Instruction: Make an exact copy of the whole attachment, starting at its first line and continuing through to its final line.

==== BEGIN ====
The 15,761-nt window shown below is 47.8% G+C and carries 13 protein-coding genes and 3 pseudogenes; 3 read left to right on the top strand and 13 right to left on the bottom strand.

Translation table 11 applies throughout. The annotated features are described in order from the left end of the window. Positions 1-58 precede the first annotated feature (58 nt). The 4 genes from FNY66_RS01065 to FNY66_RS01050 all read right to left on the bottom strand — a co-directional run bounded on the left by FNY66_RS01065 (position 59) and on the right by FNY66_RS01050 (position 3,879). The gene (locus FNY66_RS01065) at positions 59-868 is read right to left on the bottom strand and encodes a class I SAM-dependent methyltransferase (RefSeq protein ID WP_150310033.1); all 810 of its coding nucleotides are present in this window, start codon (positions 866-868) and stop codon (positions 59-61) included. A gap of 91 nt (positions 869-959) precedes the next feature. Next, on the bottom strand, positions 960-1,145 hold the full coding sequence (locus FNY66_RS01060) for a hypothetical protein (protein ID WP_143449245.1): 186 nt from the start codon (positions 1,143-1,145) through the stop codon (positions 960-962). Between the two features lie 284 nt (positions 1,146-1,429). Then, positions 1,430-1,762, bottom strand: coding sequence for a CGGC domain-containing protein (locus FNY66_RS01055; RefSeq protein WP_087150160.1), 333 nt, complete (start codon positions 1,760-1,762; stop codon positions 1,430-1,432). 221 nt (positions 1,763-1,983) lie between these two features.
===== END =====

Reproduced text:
The 15,761-nt window shown below is 47.8% G+C and carries 13 protein-coding genes and 3 pseudogenes; 3 read left to right on the top strand and 13 right to left on the bottom strand.

Translation table 11 applies throughout. The annotated features are described in order from the left end of the window. Positions 1-58 precede the first annotated feature (58 nt). The 4 genes from FNY66_RS01065 to FNY66_RS01050 all read right to left on the bottom strand — a co-directional run bounded on the left by FNY66_RS01065 (position 59) and on the right by FNY66_RS01050 (position 3,879). The gene (locus FNY66_RS01065) at positions 59-868 is read right to left on the bottom strand and encodes a class I SAM-dependent methyltransferase (RefSeq protein ID WP_150310033.1); all 810 of its coding nucleotides are present in this window, start codon (positions 866-868) and stop codon (positions 59-61) included. A gap of 91 nt (positions 869-959) precedes the next feature. Next, on the bottom strand, positions 960-1,145 hold the full coding sequence (locus FNY66_RS01060) for a hypothetical protein (protein ID WP_143449245.1): 186 nt from the start codon (positions 1,143-1,145) through the stop codon (positions 960-962). Between the two features lie 284 nt (positions 1,146-1,429). Then, positions 1,430-1,762, bottom strand: coding sequence for a CGGC domain-containing protein (locus FNY66_RS01055; RefSeq protein WP_087150160.1), 333 nt, complete (start codon positions 1,760-1,762; stop codon positions 1,430-1,432). 221 nt (positions 1,763-1,983) lie between these two features.